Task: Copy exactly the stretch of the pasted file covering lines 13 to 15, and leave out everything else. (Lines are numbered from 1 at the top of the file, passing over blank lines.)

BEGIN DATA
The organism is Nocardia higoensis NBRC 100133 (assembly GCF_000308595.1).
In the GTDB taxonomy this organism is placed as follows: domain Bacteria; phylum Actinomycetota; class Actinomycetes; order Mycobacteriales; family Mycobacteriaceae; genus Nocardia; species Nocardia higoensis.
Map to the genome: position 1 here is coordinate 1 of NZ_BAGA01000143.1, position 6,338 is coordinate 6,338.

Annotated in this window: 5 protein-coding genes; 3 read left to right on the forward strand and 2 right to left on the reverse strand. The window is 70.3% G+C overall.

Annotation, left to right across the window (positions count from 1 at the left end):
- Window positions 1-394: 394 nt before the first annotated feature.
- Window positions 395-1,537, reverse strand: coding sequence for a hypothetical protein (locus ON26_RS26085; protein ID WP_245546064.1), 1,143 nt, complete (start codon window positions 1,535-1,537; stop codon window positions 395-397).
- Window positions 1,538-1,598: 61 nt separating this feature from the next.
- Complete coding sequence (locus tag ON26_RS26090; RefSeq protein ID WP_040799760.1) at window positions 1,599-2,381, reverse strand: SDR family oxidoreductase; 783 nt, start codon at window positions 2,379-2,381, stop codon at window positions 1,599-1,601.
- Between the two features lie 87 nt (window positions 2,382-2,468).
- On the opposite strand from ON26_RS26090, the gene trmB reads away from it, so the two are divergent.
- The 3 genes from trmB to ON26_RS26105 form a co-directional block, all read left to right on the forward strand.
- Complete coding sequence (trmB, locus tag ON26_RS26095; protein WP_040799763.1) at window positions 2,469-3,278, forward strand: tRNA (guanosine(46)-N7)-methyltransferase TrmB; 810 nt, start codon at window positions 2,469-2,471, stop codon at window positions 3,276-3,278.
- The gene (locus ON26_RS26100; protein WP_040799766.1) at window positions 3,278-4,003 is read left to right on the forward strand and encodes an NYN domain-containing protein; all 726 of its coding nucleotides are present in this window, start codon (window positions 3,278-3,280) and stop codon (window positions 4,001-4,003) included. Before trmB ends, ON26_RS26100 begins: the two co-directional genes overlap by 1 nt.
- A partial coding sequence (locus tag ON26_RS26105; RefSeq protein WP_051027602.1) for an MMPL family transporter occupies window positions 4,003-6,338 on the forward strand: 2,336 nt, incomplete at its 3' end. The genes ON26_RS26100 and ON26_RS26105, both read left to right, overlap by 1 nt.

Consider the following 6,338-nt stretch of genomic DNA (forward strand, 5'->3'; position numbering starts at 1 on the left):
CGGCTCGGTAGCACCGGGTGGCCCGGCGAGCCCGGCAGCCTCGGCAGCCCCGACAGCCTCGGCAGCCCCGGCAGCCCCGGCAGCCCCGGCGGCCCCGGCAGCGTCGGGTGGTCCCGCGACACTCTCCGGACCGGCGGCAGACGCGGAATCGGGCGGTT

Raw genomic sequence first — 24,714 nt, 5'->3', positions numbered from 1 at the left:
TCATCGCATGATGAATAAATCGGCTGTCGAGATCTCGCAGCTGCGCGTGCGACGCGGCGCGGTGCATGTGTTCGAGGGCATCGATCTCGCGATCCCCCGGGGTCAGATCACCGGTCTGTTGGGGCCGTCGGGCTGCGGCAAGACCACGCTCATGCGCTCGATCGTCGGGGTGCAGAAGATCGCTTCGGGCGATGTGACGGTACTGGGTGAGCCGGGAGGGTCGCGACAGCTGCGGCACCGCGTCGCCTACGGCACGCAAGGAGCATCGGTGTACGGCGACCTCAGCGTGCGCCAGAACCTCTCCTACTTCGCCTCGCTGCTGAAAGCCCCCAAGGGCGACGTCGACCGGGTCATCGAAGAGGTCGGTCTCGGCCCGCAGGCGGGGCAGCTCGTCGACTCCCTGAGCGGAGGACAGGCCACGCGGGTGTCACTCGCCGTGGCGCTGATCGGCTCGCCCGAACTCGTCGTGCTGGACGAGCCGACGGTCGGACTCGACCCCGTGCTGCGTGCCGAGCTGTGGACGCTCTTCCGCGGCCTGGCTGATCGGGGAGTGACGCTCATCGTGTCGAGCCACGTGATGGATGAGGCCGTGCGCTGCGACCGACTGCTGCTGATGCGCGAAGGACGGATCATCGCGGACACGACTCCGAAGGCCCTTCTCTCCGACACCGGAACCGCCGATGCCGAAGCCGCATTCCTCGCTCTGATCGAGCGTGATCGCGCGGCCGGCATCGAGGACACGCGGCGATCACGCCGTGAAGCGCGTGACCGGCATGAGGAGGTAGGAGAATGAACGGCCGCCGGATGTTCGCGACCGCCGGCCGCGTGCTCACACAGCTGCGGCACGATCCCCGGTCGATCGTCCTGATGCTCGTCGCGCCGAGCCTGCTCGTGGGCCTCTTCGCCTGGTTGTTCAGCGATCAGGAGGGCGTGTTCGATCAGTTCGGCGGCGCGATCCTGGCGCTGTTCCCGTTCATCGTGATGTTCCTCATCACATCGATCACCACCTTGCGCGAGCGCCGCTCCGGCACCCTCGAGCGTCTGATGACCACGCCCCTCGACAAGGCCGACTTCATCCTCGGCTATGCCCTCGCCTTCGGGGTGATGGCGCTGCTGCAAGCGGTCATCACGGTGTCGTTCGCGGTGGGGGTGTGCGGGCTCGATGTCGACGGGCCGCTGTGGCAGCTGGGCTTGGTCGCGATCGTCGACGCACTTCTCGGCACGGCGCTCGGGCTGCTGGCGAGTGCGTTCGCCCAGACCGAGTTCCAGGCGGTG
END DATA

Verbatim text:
- Complete coding sequence (trmB, locus tag ON26_RS26095; protein WP_040799763.1) at window positions 2,469-3,278, forward strand: tRNA (guanosine(46)-N7)-methyltransferase TrmB; 810 nt, start codon at window positions 2,469-2,471, stop codon at window positions 3,276-3,278.
- The gene (locus ON26_RS26100; protein WP_040799766.1) at window positions 3,278-4,003 is read left to right on the forward strand and encodes an NYN domain-containing protein; all 726 of its coding nucleotides are present in this window, start codon (window positions 3,278-3,280) and stop codon (window positions 4,001-4,003) included. Before trmB ends, ON26_RS26100 begins: the two co-directional genes overlap by 1 nt.
- A partial coding sequence (locus tag ON26_RS26105; RefSeq protein WP_051027602.1) for an MMPL family transporter occupies window positions 4,003-6,338 on the forward strand: 2,336 nt, incomplete at its 3' end. The genes ON26_RS26100 and ON26_RS26105, both read left to right, overlap by 1 nt.